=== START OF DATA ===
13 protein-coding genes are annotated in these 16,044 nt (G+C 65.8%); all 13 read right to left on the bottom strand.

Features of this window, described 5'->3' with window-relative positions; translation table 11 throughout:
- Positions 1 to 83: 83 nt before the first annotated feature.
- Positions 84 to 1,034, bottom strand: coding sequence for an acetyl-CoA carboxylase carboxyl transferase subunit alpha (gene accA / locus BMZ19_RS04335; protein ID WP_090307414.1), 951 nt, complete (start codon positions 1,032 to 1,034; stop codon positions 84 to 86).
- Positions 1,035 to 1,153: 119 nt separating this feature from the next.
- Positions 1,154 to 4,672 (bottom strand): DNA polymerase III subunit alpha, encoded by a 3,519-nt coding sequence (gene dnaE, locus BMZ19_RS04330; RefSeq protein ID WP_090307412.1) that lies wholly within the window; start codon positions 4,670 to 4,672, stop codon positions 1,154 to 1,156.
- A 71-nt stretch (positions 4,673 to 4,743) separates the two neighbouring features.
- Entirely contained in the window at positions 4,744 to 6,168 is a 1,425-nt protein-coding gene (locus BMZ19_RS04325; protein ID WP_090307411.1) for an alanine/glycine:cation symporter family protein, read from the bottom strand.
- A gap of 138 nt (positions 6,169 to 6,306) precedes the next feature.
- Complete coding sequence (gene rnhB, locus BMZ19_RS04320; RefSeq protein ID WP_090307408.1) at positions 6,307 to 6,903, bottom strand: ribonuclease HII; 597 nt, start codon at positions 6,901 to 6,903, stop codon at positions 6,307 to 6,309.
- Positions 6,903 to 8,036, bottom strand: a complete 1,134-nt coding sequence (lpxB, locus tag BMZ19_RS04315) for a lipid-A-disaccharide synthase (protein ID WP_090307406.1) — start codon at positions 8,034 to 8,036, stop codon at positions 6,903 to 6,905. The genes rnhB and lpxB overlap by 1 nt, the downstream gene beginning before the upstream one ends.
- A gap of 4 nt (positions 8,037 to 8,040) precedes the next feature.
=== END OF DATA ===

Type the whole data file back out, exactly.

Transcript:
13 protein-coding genes are annotated in these 16,044 nt (G+C 65.8%); all 13 read right to left on the bottom strand.

Features of this window, described 5'->3' with window-relative positions; translation table 11 throughout:
- Positions 1 to 83: 83 nt before the first annotated feature.
- Positions 84 to 1,034, bottom strand: coding sequence for an acetyl-CoA carboxylase carboxyl transferase subunit alpha (gene accA / locus BMZ19_RS04335; protein ID WP_090307414.1), 951 nt, complete (start codon positions 1,032 to 1,034; stop codon positions 84 to 86).
- Positions 1,035 to 1,153: 119 nt separating this feature from the next.
- Positions 1,154 to 4,672 (bottom strand): DNA polymerase III subunit alpha, encoded by a 3,519-nt coding sequence (gene dnaE, locus BMZ19_RS04330; RefSeq protein ID WP_090307412.1) that lies wholly within the window; start codon positions 4,670 to 4,672, stop codon positions 1,154 to 1,156.
- A 71-nt stretch (positions 4,673 to 4,743) separates the two neighbouring features.
- Entirely contained in the window at positions 4,744 to 6,168 is a 1,425-nt protein-coding gene (locus BMZ19_RS04325; protein ID WP_090307411.1) for an alanine/glycine:cation symporter family protein, read from the bottom strand.
- A gap of 138 nt (positions 6,169 to 6,306) precedes the next feature.
- Complete coding sequence (gene rnhB, locus BMZ19_RS04320; RefSeq protein ID WP_090307408.1) at positions 6,307 to 6,903, bottom strand: ribonuclease HII; 597 nt, start codon at positions 6,901 to 6,903, stop codon at positions 6,307 to 6,309.
- Positions 6,903 to 8,036, bottom strand: a complete 1,134-nt coding sequence (lpxB, locus tag BMZ19_RS04315) for a lipid-A-disaccharide synthase (protein ID WP_090307406.1) — start codon at positions 8,034 to 8,036, stop codon at positions 6,903 to 6,905. The genes rnhB and lpxB overlap by 1 nt, the downstream gene beginning before the upstream one ends.
- A gap of 4 nt (positions 8,037 to 8,040) precedes the next feature.